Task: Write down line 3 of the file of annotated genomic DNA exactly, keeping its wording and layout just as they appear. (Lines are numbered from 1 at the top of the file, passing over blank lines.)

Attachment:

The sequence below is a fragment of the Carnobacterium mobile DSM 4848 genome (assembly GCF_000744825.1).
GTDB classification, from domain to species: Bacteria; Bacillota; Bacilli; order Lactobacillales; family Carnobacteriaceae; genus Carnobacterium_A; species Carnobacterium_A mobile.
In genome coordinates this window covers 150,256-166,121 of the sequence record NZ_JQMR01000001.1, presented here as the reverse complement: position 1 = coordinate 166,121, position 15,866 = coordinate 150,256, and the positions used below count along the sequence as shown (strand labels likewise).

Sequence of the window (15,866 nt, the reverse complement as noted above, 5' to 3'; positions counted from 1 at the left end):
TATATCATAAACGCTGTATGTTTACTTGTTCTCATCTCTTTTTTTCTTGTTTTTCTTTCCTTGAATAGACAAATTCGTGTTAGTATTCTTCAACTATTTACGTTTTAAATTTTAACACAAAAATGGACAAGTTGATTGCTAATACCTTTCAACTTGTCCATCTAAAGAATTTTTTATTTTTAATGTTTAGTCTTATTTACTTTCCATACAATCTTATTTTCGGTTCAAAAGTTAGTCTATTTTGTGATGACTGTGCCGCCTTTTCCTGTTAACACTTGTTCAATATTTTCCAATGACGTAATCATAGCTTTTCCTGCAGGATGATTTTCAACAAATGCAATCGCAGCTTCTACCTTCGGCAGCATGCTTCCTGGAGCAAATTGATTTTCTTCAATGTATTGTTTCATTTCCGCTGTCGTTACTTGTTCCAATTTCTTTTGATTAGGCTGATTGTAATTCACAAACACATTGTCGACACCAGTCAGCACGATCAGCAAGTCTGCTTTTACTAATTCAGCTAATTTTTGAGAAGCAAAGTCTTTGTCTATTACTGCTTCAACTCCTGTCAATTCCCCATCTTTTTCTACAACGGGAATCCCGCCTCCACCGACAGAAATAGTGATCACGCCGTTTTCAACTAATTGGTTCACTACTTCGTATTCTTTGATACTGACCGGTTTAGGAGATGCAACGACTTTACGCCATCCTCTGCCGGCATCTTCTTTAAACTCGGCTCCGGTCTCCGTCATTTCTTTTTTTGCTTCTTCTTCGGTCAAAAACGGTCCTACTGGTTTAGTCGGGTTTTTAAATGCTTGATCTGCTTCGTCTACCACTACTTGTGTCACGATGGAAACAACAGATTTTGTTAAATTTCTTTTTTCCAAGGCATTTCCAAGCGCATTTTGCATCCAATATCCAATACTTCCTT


In genome coordinates this window covers 150,256-166,121 of the sequence record NZ_JQMR01000001.1, presented here as the reverse complement: position 1 = coordinate 166,121, position 15,866 = coordinate 150,256, and the positions used below count along the sequence as shown (strand labels likewise).